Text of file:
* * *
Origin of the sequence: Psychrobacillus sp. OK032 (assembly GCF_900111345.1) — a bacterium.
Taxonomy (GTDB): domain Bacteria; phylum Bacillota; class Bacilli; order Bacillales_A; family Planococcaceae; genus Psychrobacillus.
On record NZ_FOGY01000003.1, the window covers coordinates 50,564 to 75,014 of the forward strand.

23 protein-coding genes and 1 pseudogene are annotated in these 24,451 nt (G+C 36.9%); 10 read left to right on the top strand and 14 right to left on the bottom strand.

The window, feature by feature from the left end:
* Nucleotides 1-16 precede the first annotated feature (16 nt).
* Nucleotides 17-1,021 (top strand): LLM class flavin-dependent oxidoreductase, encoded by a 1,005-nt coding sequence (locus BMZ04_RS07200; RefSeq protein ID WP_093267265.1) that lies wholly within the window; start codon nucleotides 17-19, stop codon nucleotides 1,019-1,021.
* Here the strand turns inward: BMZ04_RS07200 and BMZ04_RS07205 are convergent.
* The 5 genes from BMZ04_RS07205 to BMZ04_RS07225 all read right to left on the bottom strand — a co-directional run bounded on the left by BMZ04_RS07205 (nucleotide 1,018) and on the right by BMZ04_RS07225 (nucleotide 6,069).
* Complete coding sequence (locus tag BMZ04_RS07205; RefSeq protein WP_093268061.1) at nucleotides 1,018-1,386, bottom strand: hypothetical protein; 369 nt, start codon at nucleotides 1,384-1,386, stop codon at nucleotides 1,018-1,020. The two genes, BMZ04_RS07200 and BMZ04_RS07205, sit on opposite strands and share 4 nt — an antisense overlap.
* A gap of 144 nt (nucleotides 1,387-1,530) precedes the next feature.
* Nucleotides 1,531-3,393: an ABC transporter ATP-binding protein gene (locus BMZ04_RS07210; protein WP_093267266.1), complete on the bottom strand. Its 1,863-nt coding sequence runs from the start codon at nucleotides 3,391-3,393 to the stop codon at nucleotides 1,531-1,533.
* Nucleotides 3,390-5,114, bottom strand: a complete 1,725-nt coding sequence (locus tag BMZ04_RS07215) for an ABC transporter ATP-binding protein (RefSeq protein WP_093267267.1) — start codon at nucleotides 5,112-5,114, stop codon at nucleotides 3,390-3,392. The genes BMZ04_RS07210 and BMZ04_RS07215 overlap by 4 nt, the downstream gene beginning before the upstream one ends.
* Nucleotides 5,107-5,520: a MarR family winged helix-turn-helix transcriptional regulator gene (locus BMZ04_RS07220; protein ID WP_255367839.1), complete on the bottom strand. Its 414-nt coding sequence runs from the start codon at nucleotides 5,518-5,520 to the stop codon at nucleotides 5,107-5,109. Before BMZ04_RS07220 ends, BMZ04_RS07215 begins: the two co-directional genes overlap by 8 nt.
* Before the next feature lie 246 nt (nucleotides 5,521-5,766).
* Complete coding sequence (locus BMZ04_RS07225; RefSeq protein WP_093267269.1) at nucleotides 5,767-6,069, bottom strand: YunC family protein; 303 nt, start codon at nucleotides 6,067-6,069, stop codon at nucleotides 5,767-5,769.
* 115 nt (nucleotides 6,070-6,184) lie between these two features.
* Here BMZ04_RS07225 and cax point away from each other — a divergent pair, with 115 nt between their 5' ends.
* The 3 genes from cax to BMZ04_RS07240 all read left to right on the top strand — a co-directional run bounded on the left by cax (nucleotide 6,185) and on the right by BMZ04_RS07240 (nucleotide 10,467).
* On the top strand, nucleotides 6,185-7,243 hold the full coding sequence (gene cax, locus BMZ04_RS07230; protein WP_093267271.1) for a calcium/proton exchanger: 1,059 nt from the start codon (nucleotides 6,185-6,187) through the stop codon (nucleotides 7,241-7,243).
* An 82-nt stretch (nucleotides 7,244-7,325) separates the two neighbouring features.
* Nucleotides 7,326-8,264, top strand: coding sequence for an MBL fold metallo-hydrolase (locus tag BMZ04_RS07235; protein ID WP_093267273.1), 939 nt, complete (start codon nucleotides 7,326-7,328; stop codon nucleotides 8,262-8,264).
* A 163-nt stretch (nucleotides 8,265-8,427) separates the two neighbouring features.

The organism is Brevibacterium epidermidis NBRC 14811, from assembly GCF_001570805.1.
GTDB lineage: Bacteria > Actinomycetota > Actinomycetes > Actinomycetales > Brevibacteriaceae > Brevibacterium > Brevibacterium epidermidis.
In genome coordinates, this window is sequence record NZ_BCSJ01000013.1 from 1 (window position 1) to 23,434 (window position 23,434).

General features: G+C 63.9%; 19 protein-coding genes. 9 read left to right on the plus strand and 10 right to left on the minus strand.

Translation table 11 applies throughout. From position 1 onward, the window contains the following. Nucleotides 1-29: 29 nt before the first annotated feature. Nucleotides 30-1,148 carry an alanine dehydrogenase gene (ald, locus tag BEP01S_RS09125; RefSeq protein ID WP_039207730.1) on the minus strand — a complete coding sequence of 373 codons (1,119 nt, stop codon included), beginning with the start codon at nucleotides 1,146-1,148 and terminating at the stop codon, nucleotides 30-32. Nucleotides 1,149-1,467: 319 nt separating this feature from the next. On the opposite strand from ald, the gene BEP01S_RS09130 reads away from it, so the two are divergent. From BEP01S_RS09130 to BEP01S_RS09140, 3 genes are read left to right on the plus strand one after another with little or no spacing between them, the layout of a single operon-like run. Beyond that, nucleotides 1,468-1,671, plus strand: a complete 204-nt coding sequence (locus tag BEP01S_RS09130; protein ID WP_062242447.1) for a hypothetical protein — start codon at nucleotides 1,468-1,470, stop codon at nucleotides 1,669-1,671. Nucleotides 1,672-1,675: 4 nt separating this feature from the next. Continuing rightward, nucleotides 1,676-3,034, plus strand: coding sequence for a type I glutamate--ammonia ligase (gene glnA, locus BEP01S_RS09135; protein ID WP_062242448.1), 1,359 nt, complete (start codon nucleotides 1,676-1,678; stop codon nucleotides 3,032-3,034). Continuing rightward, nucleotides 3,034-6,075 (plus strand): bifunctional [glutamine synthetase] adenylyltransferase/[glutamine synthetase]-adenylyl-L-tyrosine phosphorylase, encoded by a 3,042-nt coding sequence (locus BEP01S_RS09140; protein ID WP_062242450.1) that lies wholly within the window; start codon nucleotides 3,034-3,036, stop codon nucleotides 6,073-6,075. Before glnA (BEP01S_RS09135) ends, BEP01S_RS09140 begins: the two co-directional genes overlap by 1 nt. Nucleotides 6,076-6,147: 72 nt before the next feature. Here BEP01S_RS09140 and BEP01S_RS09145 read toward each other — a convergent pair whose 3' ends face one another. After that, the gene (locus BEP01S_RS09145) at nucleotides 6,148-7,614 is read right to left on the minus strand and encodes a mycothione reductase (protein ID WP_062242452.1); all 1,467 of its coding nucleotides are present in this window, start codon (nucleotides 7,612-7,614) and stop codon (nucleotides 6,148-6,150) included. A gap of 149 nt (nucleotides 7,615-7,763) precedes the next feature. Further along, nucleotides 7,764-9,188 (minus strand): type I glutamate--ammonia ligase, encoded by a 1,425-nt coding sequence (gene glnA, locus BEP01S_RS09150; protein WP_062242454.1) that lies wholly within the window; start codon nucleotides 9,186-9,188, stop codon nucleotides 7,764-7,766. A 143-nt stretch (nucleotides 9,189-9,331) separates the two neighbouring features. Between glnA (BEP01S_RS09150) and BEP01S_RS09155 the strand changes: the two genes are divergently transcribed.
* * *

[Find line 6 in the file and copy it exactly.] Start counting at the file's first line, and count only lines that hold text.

* Nucleotides 1-16 precede the first annotated feature (16 nt).